(3.) This spiritual presence of Christ gives the ordinances of the gospel the awful solemnity which is due upon that account to them. The presence of Christ in them commands reverence from all that are about him. “God is greatly to be feared in the assembly of the saints, and to be had in reverence of all them that are about him," Psalm 89:7; hence is that solemn caution or threatening, “If ye will not be reformed by me by these things, but will walk contrary unto me, then will I also walk contrary unto you." Lev. 26 : 23, 24. The Hebrew word signifies to walk rashly with God, without considering with whom we have to do, and what an awful majesty we stand before. And the punishment is suitable to the sin: I also will walk at an adventure with you, making no discrimination in my judgments between your persons and the persons of the worst of men. O that this were duly considered by all that have to do with God in gospel-institutions.

(4.) It is the spiritual presence of Christ in his churches and ordinances which gives them their continuance and stability. Whenever the Spirit of Christ departs from them, it will not be long before they depart from us; or if they should not, their continuance will be little to our advantage. When the glory of the Lord descended from between the cherubims, when that sad voice was heard in the temple, “Let us go hence,” how soon were both city and temple made a desolation ; and truly Christ's presence is not so fixed to any place or ordinances, but the sins of the people may banish it away. Rev. 2:5. Who will tarry in any place longer than he is welcome, if he have anywhere else to go ?

But more particularly, let us here discuss these two points : How it appears Christ is thus spiritually present with his churches and ordinances; and why it is necessary he should be so.

I. BY WHAT EVIDENCE does it appear that there is such a presence of Christ with his churches and ordinances ? And this will appear by two undeniable evidences.

1. From their wonderful preservation ; for it is wholly inconceivable, how the churches, ministers, and ordinances should be supported and preserved without it, amidst such hosts of powerful and enraged enemies. If Christ were not among them, they had certainly been swallowed up long ago. It is he who holds the stars in his right hand. Rev. 2:1. His walking among the seven golden candlesticks is their best security. The burning bush is a rare emblem to open this mystery ; the bush burned with fire, but was not consumed. Exod. 3 :3. The bush was a resemblance of the church of God in Egypt, the flames upon it were their terrible persecution ; the wonder, that no ashes appeared as the effects of those terrible flames ; the reason whereof was, God was in the bush-Jesus Christ was in the midst of his people.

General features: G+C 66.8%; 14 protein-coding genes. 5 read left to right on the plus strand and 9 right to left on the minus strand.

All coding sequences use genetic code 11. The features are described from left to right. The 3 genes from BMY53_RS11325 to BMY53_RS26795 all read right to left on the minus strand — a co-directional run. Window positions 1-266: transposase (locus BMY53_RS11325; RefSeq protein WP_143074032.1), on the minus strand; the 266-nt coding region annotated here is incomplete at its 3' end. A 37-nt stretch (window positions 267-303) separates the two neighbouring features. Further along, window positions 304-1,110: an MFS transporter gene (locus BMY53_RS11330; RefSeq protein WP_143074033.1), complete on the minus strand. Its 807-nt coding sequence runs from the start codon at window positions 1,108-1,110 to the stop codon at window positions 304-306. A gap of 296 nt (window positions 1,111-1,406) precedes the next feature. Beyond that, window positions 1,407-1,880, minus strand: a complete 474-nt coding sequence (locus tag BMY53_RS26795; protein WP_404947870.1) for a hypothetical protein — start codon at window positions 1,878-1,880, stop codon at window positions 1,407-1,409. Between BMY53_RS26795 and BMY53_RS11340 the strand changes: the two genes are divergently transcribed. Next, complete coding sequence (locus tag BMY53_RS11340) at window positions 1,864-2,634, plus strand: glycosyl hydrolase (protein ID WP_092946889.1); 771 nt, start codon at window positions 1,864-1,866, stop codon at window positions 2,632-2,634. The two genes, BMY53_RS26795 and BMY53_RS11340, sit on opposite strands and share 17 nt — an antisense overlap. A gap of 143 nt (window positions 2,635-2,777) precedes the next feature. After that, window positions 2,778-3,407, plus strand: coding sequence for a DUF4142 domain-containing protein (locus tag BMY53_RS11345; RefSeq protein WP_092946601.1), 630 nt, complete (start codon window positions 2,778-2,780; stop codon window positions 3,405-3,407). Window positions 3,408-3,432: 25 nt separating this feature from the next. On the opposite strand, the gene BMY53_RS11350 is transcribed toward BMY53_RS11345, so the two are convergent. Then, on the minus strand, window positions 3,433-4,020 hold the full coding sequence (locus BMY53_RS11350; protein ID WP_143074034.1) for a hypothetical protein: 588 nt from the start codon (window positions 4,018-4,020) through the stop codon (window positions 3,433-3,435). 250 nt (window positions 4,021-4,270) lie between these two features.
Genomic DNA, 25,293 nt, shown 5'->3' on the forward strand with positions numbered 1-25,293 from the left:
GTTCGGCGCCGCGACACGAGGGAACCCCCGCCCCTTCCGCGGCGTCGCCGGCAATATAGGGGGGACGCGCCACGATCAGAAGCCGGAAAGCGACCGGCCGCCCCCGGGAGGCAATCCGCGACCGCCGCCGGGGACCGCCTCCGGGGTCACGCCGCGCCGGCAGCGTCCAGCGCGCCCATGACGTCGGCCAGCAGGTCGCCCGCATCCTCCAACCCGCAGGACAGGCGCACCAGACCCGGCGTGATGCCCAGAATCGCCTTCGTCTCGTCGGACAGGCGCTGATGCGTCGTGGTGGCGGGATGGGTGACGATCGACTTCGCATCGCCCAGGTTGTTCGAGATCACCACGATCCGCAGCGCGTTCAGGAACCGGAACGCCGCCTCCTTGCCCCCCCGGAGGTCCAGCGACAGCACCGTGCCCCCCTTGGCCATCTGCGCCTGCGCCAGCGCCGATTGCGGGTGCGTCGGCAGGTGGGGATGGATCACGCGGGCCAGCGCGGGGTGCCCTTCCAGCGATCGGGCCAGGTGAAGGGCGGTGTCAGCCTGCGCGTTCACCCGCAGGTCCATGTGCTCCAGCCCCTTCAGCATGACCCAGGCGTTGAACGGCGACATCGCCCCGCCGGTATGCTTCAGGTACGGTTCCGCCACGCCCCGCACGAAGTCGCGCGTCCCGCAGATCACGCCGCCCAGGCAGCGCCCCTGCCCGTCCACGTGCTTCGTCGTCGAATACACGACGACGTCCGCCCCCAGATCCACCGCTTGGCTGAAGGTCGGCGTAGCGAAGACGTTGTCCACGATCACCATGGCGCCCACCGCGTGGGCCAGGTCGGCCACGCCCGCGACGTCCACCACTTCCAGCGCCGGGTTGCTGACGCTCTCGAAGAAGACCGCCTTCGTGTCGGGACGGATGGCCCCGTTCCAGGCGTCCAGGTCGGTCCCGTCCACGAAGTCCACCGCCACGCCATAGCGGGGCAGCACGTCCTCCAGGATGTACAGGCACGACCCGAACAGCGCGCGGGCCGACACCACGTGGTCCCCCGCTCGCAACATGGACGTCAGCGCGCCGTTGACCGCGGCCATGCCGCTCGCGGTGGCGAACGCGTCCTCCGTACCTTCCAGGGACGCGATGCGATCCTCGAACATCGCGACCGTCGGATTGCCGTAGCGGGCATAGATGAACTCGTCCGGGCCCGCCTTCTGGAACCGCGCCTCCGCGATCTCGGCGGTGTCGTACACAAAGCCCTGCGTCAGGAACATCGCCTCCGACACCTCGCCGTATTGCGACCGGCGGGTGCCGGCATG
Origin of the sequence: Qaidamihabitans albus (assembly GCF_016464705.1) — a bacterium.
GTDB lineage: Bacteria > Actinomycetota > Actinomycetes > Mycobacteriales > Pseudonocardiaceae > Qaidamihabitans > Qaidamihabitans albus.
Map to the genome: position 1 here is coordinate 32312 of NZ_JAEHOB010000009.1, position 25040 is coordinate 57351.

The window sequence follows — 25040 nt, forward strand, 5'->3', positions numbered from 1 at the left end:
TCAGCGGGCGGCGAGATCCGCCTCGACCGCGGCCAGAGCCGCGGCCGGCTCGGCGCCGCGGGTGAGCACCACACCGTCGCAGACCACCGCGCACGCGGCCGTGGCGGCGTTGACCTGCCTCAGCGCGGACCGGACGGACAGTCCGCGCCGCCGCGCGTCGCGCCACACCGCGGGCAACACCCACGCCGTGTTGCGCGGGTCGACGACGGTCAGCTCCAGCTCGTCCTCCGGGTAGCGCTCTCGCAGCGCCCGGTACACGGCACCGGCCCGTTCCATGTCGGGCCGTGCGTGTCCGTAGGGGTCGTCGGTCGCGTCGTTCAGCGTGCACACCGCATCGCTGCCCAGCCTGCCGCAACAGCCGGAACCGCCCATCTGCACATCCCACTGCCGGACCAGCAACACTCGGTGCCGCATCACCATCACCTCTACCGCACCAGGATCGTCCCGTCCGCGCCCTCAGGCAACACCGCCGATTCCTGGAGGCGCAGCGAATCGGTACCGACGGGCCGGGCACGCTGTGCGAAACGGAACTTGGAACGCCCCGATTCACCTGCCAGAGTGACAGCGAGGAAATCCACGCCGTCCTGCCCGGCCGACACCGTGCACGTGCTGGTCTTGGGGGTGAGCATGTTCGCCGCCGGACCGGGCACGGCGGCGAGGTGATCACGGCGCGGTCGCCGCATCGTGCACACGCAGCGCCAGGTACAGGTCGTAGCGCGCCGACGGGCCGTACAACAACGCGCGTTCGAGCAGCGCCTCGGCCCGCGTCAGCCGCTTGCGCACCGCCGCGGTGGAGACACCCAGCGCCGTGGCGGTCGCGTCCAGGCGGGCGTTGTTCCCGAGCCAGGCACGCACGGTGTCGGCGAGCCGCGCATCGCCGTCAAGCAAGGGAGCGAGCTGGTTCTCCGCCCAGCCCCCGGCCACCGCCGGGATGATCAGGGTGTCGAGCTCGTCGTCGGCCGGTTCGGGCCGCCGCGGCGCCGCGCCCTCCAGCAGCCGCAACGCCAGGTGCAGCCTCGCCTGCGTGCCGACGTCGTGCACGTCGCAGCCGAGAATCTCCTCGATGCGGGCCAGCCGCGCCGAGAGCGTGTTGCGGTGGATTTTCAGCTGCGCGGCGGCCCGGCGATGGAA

By virtue of his presence we are here this day, in the enjoyment of gospel liberty, no society of men in the world have such security as the church has on this account. The mightiest monarchies have been overturned, no policies nor human power could preserve them ; but the church and ordinances are still preserved, and shall ever be, by virtue of that gracious promise, “For I am with thee, saith the LORD, to save thee: though I make a full end of all nations whither I have scattered thee, yet will I not make a full end of thee.” Jer. 30:11. Babylonian, Persian, and Grecian monarchies have destroyed and ruined one another, but still the church of Christ lifts up its head, and beholds their ruins.

2. This presence of Christ in and with his ordinances, is undeniably evinced from their supernatural effects upon the souls of men. “The weapons of our warfare are not carnal, but mighty through God to the pulling down of strong holds.” 2 Cor. 10 :4. The Spirit of Christ gives them their success and efficacy; the sword of the gospel has its point and edge, but it is impossible that the heart of a stupid, hardened sinner should ever be wounded by it, if the Spirit of Christ do not direct it. When sinners fall down convinced under the authority of the word, they feel and readily acknowledge that God is in it of a truth. 1 Cor. 14:25. Ruffinus reports, that at the council of Nice, a godly man of no great learning was the instrument of converting a learned philosopher, whom the bishops, with all their arguments, could not persuade ; of which the philosopher himself gave this remarkable account: “While you reasoned with me,” said he, “against words I opposed words, and what was spoken I overthrew by the art of speaking; but when instead of words power came out of the mouth of the speaker, words could no longer withstand truth, nor man resist the power of God.”

And this, indeed, is the true and just account of all those marvellous and gracious changes made on the souls of men by the preaching of the gospel. Can the vanishing breath of a dying man, think you, inspire spiritual and eternal life into the souls of other men? Can he search the conscience, break the heart, and bow the will at this rate ? No, this is the power and operation of Christ; and of that presence,